total money with compound interest:

T = P × (1 + R

12

)

12×N (1)

where T is the total money, P is the initial money, R is the annual interest rate and N is the number of

years. We will use Table 2 to calculate annual interest rate (R) for the given initial money (P).

Money ≥ 10000 Money < 10000

Years ≥ 2 11.5% 9.5%

Years < 2 10.5% 9.0%

Table 2: Annual Interest Rates

Let’s say that a customer initially has 15000 TL, and wants to keep their money for 1 year to get the

interest. Then we must use the annual interest rate as 10.5%. Hence, the calculation is done as below:

15000 × (1 + 0.105

12

)

12×1

(2)

By rounding the result to 2 decimal places, we get 16653.05 as the total money that customer would have

after 1 year.

SAMPLE I/O:

* PE1 compoundInterests [(15000 , 1) ]

[16653.05]

* PE1 compoundInterests [(17557.5 , 2) , (9800 , 1) ]

[22073.68 ,10719.31]

* PE1 compoundInterests [(1575.25 , 3) , (12500 , 1) , (100000 , 2) ]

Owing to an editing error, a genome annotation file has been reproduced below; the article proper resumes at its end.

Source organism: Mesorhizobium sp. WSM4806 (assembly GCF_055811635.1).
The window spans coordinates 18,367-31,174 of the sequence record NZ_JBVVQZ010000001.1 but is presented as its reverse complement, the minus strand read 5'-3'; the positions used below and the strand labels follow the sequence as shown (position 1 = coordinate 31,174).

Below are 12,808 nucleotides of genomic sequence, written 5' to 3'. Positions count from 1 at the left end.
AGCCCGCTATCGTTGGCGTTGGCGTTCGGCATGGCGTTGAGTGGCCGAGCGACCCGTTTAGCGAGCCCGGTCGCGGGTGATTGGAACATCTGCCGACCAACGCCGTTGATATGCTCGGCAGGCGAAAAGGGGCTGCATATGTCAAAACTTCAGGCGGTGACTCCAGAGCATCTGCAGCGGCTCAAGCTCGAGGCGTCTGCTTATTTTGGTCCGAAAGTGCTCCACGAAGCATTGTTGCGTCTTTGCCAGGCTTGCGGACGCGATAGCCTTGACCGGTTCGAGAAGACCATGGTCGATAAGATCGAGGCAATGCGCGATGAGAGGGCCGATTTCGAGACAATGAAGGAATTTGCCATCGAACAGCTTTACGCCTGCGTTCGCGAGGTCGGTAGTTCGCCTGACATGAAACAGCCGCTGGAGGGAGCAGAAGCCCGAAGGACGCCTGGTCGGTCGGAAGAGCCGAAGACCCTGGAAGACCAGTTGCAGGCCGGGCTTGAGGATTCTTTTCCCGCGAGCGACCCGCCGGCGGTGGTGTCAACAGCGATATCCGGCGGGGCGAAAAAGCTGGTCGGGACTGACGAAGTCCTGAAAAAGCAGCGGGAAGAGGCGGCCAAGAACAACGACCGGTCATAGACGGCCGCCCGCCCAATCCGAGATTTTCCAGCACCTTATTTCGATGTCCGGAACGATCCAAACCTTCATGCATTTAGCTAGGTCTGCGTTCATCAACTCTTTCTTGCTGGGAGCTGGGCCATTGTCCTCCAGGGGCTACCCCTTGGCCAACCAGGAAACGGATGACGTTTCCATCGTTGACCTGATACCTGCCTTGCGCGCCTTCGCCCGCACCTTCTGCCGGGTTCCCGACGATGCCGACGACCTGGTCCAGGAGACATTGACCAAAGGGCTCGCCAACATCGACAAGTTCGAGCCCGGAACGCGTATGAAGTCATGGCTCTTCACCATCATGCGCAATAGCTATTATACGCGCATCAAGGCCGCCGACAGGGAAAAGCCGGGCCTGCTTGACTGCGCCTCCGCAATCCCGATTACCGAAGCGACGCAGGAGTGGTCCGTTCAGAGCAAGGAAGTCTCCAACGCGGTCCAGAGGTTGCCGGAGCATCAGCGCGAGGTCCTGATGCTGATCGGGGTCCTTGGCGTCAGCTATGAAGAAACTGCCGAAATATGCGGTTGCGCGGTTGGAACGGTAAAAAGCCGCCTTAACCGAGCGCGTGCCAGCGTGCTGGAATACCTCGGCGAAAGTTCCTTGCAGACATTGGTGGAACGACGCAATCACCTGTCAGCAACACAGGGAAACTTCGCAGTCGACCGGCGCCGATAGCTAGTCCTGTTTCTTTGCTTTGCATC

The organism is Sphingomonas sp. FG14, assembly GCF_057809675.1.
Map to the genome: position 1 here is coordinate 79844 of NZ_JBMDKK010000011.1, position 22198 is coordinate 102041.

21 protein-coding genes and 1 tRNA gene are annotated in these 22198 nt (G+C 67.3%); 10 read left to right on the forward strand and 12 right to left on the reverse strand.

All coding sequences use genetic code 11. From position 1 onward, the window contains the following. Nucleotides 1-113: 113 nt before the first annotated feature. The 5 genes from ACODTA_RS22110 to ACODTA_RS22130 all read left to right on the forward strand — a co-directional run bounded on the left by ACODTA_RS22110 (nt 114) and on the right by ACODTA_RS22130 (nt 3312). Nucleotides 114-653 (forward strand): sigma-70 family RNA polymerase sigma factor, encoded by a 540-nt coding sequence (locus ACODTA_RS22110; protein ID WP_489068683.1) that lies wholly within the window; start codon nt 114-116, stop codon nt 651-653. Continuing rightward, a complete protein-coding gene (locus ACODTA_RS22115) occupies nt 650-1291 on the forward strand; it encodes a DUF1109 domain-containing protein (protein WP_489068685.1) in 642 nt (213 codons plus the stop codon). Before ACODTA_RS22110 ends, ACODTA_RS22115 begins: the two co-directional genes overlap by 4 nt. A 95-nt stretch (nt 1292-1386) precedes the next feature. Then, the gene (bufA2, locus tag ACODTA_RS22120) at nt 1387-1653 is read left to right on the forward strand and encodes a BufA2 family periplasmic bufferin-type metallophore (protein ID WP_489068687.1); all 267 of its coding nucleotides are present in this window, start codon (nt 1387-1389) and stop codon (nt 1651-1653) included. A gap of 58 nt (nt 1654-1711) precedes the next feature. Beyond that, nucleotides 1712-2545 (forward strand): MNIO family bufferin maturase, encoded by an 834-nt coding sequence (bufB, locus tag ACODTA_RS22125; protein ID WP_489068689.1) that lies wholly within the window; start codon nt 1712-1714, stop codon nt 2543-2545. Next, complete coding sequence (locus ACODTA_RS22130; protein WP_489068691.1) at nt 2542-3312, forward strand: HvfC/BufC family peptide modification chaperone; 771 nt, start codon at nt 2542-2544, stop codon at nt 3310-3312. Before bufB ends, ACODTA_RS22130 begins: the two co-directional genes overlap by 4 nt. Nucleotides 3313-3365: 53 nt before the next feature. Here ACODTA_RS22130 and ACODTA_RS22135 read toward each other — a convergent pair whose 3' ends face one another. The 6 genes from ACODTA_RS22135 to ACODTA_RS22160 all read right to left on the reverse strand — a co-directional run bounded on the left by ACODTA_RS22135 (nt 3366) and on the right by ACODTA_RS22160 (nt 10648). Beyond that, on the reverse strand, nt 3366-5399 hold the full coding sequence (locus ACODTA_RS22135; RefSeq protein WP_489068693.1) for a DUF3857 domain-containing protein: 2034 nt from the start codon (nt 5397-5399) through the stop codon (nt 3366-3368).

[2092.36 ,13877.54 ,125722.25]

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3 Regulations

1. Implementation and Submission: The template file named “pe1.hs” is available in the Virtual

Programming Lab (VPL) activity called “PE1” on OdtuClass. At this point, you have two options:

• You can download the template file, complete the implementation and test it with the given

sample I/O on your local machine. Then submit the same file through this activity.

• You can directly use the editor of VPL environment by using the auto-evaluation feature of

this activity interactively. Saving the code is equivalent to submit a file.

The second one is recommended. However, if you’re more comfortable with working on your local

machine, feel free to do it. Just make sure that your implementation can be compiled and tested

in the VPL environment after you submit it.

There is no limitation on online trials or submitted files through OdtuClass. The last one you

submitted will be graded.

2. Evaluation: Your program will be evaluated automatically using “black-box” technique so make

sure to obey the specifications. No erroneous input will be used. Therefore, you don’t have to

consider the invalid expressions.

Important Note: The given sample I/O’s are only to ease your debugging process and NOT

official. Furthermore, it is not guaranteed that they cover all the cases of required functions. As

a programmer, it is your responsibility to consider such extreme cases for the functions. Your

implementations will be evaluated by the official testcases to determine your actual grade after

the deadline.